Now for the amazing cast – the always fantastic Michael Kostroff, a Paper Mill veteran whom we saw as Max Bialystock in The Producers and is star of stage and screen, nails it as the stressed-out, on-the-verge-of-a-nervous-breakdown Saunders. He has impeccable comedic timing and tremendous chemistry with his stage counterpart Max, played by David Josefsberg. We also loved Josefsberg in The Producers as Leo Bloom, a production where the two had a very similar synergy. Josefsberg pulls in the laughs through his impeccable Abbott to Kostroff’s Costello.
Yet another of our favorites from The Producers also appears in this production – none other than John Treacy Egan as Tito and his doppelgänger Beppo. Egan’s got a voice that hits it out of the park, and he hilariously and seamlessly goes back and forth between the posturing Tito and the endearing and kooky Beppo who is just one of the group who has a penchant for beef tongue. I wondered how Egan didn’t wipe out backstage running between the doors as he morphed from one character to the other.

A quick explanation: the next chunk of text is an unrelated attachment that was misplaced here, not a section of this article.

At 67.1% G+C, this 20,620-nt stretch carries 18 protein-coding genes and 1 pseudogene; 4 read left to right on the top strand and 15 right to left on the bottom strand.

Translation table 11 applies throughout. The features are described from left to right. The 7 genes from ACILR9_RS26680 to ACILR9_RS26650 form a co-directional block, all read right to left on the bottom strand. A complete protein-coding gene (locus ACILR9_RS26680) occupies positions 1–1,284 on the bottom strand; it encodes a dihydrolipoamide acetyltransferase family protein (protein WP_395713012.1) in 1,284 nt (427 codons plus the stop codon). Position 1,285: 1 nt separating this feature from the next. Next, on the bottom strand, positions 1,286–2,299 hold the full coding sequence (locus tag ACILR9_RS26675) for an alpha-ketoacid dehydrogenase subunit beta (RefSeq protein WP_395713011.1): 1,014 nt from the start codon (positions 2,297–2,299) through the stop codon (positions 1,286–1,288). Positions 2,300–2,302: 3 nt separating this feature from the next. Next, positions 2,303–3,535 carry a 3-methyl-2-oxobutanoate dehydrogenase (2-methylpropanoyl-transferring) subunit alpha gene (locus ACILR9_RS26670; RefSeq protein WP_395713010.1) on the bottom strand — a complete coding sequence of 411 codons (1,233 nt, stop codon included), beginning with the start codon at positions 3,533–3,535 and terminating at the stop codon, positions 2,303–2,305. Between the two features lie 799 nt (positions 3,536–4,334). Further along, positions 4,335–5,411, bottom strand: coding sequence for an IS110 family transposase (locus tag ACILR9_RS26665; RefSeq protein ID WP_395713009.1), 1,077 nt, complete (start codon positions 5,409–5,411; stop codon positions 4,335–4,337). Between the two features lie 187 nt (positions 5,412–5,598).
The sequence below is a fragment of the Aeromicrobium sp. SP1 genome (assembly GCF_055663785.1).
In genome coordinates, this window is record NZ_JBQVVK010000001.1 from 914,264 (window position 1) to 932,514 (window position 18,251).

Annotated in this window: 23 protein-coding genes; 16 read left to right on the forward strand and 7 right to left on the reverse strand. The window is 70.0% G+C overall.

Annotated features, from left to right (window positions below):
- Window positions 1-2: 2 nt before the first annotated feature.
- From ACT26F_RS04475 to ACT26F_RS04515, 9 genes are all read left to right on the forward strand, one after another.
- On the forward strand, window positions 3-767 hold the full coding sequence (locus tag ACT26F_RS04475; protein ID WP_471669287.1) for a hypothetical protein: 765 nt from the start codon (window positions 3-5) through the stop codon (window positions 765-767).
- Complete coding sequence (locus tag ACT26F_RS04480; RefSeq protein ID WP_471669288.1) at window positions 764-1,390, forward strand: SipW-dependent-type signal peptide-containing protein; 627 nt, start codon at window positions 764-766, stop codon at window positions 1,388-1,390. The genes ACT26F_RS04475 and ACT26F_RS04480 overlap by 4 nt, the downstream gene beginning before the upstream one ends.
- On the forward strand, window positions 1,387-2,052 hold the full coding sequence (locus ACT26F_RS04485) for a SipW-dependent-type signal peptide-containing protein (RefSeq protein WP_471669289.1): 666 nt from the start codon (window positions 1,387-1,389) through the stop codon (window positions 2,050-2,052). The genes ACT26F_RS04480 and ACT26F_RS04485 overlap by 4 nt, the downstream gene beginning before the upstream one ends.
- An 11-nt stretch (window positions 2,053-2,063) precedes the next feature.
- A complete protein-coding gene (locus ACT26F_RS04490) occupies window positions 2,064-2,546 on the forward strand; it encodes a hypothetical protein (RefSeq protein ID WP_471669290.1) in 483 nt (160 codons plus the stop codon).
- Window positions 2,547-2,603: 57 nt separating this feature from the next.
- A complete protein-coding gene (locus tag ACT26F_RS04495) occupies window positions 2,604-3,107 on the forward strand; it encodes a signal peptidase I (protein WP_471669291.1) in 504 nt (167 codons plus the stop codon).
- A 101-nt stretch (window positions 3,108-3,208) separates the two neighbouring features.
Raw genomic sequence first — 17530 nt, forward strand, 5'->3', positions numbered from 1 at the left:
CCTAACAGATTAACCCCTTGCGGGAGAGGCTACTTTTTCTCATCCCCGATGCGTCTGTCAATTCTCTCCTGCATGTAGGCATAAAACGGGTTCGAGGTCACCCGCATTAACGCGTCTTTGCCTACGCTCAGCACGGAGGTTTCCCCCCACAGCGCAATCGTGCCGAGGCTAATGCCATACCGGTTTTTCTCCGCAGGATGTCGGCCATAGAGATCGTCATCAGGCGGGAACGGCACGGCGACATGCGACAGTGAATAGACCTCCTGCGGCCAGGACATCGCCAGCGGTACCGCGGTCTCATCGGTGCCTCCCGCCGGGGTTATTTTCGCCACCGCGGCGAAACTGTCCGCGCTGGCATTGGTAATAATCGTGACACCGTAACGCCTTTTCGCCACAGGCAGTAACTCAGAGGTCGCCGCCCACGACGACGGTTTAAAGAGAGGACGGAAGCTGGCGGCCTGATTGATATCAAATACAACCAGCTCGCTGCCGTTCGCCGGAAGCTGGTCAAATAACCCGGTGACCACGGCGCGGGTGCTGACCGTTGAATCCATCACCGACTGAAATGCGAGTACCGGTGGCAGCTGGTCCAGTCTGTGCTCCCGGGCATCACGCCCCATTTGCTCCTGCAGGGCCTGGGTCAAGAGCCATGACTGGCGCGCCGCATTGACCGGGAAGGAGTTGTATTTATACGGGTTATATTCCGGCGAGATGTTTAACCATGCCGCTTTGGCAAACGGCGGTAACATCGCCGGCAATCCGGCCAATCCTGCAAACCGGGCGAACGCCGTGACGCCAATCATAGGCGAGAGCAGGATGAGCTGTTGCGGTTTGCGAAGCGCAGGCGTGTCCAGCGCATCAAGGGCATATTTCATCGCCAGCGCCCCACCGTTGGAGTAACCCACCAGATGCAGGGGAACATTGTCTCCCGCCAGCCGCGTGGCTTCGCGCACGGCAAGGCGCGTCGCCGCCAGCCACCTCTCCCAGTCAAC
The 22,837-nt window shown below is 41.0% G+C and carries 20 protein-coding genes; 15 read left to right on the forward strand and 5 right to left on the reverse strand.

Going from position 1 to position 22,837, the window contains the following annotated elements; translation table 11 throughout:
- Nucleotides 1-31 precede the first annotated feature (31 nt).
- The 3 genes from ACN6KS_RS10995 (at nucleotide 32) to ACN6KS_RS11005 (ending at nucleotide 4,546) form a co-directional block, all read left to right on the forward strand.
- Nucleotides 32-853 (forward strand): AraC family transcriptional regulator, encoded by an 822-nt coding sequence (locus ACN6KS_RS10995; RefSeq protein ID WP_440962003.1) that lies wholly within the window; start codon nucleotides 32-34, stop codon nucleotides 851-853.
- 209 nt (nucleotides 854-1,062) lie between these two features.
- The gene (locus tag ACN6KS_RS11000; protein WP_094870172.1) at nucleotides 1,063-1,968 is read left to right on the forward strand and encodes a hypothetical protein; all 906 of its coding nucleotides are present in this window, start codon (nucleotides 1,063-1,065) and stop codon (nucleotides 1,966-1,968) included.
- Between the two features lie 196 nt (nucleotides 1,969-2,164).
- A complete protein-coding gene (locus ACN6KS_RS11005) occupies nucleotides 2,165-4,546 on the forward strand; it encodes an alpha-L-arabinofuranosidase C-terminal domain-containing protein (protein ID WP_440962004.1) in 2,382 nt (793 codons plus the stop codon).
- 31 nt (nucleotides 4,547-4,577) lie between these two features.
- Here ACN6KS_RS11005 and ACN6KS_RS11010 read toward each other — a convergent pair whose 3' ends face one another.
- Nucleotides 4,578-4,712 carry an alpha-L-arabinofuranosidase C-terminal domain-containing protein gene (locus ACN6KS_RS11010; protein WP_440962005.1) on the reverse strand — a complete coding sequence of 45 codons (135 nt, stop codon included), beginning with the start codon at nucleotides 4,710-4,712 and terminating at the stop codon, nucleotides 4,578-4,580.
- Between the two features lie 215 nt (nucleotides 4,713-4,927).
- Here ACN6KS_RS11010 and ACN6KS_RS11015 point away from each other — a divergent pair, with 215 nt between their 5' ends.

Judy Blaze is a dynamic force-to-be-reckoned-with as Maria, who holds her own against her larger-than-life husband. Jill Paice shines as Mimi, the plucky, histrionic daughter, who like her parents, knows what she wants and will do anything to get it. Ryan Silverman as Carlo not only has an incredible voice but he’s charismatic, charming, and has a great set of abs! Donna English is a fabulous Tatiana, passionate and altogether outrageous.
Major kudos to Michael Scweikardt for scenic design – I’d rent a suite in that gorgeous hotel any day; to Mariah Hale for spectacular costume design; to Stephen Terry for lighting design; to Randy Hansen for sound design; and Paul Huntley for hair and wig design. Shout-outs to Alexander Kariotis for music direction and arrangements, Michael Rossmy for fight direction, and Telsey & Company for spot-on casting.
Thank you Mark. S. Hoebee, Paper Mill’s producing artistic director, and Todd Schmidt, managing director, for two hours of pure, unadulterated, blissful enjoyment. Even if your next show isn’t a farce, at least my return to the Playhouse will feed one half of my addictions and I’m looking very forward to the high!